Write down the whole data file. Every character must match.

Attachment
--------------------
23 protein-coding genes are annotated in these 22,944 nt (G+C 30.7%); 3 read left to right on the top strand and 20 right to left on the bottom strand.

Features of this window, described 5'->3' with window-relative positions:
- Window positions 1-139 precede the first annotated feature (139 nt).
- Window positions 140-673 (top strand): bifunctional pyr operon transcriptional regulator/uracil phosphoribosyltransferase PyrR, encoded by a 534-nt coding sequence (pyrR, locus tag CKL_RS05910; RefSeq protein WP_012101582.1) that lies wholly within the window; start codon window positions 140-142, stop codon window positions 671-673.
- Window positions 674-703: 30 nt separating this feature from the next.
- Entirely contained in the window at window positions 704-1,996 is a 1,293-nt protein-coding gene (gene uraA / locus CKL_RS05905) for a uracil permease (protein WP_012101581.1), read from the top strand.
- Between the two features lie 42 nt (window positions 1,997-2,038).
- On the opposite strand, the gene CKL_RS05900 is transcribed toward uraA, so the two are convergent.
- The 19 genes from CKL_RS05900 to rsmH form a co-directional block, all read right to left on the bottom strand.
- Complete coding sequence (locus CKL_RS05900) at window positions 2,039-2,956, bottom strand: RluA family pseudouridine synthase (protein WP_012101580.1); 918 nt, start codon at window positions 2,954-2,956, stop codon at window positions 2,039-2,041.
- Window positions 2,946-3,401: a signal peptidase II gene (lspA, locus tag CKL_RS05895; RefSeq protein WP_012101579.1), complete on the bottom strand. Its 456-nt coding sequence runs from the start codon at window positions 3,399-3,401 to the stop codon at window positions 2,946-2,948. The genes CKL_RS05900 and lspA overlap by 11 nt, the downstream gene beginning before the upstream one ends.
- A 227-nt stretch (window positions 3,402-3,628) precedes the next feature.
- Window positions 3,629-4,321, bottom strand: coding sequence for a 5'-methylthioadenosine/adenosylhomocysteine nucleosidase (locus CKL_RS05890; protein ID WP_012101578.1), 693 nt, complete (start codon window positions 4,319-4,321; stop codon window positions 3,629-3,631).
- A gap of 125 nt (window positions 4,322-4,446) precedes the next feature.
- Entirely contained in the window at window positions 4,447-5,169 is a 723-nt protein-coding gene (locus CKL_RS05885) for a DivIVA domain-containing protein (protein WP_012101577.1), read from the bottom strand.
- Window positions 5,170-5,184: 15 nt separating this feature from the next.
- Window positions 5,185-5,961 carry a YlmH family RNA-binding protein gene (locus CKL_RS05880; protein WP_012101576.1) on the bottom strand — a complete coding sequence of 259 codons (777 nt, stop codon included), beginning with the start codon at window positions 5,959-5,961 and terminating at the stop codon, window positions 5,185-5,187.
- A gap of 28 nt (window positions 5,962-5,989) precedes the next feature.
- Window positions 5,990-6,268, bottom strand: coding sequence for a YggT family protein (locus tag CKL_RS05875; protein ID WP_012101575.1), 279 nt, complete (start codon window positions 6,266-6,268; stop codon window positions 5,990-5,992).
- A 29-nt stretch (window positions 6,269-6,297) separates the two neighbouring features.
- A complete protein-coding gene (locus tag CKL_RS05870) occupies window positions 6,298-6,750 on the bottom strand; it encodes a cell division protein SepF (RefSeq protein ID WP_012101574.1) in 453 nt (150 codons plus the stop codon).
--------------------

23 protein-coding genes are annotated in these 22,944 nt (G+C 30.7%); 3 read left to right on the top strand and 20 right to left on the bottom strand.

Features of this window, described 5'->3' with window-relative positions:
- Window positions 1-139 precede the first annotated feature (139 nt).
- Window positions 140-673 (top strand): bifunctional pyr operon transcriptional regulator/uracil phosphoribosyltransferase PyrR, encoded by a 534-nt coding sequence (pyrR, locus tag CKL_RS05910; RefSeq protein WP_012101582.1) that lies wholly within the window; start codon window positions 140-142, stop codon window positions 671-673.
- Window positions 674-703: 30 nt separating this feature from the next.
- Entirely contained in the window at window positions 704-1,996 is a 1,293-nt protein-coding gene (gene uraA / locus CKL_RS05905) for a uracil permease (protein WP_012101581.1), read from the top strand.
- Between the two features lie 42 nt (window positions 1,997-2,038).
- On the opposite strand, the gene CKL_RS05900 is transcribed toward uraA, so the two are convergent.
- The 19 genes from CKL_RS05900 to rsmH form a co-directional block, all read right to left on the bottom strand.
- Complete coding sequence (locus CKL_RS05900) at window positions 2,039-2,956, bottom strand: RluA family pseudouridine synthase (protein WP_012101580.1); 918 nt, start codon at window positions 2,954-2,956, stop codon at window positions 2,039-2,041.
- Window positions 2,946-3,401: a signal peptidase II gene (lspA, locus tag CKL_RS05895; RefSeq protein WP_012101579.1), complete on the bottom strand. Its 456-nt coding sequence runs from the start codon at window positions 3,399-3,401 to the stop codon at window positions 2,946-2,948. The genes CKL_RS05900 and lspA overlap by 11 nt, the downstream gene beginning before the upstream one ends.
- A 227-nt stretch (window positions 3,402-3,628) precedes the next feature.
- Window positions 3,629-4,321, bottom strand: coding sequence for a 5'-methylthioadenosine/adenosylhomocysteine nucleosidase (locus CKL_RS05890; protein ID WP_012101578.1), 693 nt, complete (start codon window positions 4,319-4,321; stop codon window positions 3,629-3,631).
- A gap of 125 nt (window positions 4,322-4,446) precedes the next feature.
- Entirely contained in the window at window positions 4,447-5,169 is a 723-nt protein-coding gene (locus CKL_RS05885) for a DivIVA domain-containing protein (protein WP_012101577.1), read from the bottom strand.
- Window positions 5,170-5,184: 15 nt separating this feature from the next.
- Window positions 5,185-5,961 carry a YlmH family RNA-binding protein gene (locus CKL_RS05880; protein WP_012101576.1) on the bottom strand — a complete coding sequence of 259 codons (777 nt, stop codon included), beginning with the start codon at window positions 5,959-5,961 and terminating at the stop codon, window positions 5,185-5,187.
- A gap of 28 nt (window positions 5,962-5,989) precedes the next feature.
- Window positions 5,990-6,268, bottom strand: coding sequence for a YggT family protein (locus tag CKL_RS05875; protein ID WP_012101575.1), 279 nt, complete (start codon window positions 6,266-6,268; stop codon window positions 5,990-5,992).
- A 29-nt stretch (window positions 6,269-6,297) separates the two neighbouring features.
- A complete protein-coding gene (locus tag CKL_RS05870) occupies window positions 6,298-6,750 on the bottom strand; it encodes a cell division protein SepF (RefSeq protein ID WP_012101574.1) in 453 nt (150 codons plus the stop codon).